PHONE bills totalling more than £15,000 were paid on the corporate credit card belonging to a police authority chief executive.
The bills paid off by Joe McCarthy included those run up by police authority members on mobile phones.
Cleveland Police Authority said there would have been checks on the phone spending through the provision of “itemised bills with a requirement for a contribution to personal phone calls being required”.
However, a spokesman was also quick to point out the practice had now changed and added: “There are no longer any members’ mobile phone bills paid on corporate credit cards.”
The police authority was unable to clarify who was checking what the chief executive’s corporate credit card was being used for.
Some of the individual payments, which were made between 2006 and 2010 when Mr McCarthy left the police authority, are eye-catchingly high. They included amounts of £854.05, £744.03, £699.47 and £523.54 to Vodafone, plus three of more than £400 and another eight in excess of £300.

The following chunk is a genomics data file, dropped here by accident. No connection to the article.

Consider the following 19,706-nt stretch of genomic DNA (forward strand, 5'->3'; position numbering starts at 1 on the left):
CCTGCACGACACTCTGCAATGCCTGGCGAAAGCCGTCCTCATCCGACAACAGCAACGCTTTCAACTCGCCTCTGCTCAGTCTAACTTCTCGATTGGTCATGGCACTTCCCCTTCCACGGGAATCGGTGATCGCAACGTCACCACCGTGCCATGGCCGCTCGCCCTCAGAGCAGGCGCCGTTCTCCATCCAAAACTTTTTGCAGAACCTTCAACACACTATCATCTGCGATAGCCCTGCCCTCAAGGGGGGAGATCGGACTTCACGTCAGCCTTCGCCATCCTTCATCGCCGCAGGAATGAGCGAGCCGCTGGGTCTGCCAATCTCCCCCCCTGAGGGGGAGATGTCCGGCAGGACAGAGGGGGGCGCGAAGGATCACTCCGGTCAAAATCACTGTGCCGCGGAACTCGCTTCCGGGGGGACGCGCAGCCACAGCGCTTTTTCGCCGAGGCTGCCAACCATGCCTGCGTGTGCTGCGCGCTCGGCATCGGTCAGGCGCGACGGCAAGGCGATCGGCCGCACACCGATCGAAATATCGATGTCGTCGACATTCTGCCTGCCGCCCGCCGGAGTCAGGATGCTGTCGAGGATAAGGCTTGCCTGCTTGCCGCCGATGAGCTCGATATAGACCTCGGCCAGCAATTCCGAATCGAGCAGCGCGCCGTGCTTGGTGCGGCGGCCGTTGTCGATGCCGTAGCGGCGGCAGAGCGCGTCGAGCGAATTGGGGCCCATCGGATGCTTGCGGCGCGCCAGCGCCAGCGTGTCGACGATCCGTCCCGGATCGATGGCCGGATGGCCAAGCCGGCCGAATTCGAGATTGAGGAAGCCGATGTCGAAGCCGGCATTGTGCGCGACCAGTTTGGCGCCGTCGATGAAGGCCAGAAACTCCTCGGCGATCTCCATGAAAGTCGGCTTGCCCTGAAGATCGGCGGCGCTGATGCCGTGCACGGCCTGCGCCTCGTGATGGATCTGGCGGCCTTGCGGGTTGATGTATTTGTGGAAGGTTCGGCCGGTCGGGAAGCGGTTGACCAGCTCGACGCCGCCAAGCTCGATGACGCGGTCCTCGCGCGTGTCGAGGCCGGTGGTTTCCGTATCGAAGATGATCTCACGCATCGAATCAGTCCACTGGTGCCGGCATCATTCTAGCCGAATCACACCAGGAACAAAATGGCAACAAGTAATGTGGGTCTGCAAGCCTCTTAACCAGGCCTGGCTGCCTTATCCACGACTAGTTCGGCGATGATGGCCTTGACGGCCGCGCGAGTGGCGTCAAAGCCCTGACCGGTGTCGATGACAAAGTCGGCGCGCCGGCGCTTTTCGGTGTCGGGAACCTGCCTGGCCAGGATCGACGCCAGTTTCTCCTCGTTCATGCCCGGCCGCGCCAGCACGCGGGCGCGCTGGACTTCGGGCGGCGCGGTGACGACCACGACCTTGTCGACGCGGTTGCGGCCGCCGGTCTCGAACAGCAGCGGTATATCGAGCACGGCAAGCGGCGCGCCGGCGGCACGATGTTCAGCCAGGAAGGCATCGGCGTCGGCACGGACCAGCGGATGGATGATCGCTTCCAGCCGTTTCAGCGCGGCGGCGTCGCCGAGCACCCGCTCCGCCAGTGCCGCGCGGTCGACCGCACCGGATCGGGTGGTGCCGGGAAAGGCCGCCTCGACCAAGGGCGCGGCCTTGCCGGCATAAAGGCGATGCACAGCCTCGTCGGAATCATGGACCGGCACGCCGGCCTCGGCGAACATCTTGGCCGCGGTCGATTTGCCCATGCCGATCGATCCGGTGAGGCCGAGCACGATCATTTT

In all, 115 separate phone payments were made.
The police authority spokesman said: “The authority did not have a financial system that was capable of handling, controlling and processing direct debit payments and therefore expenditure such as telephone bills and telephone contracts were in certain cases paid for on credit cards.
“Bills of not only Mr McCarthy but also police authority members would have been included in the amounts on the credit card of Mr McCarthy where members did not have their own credit card.”
He added: “In terms of mobile phone bills, it was working practice that a contribution of 10 per cent of the overall bill was made as a contribution towards the costs of private use of the phone. Both officers and members did regularly make payments to the authority in line with the above practice.
“The authority now has available to it better technology and therefore it is possible for employees to highlight each and every individual call made for private use and make a payment to the authority to this end.”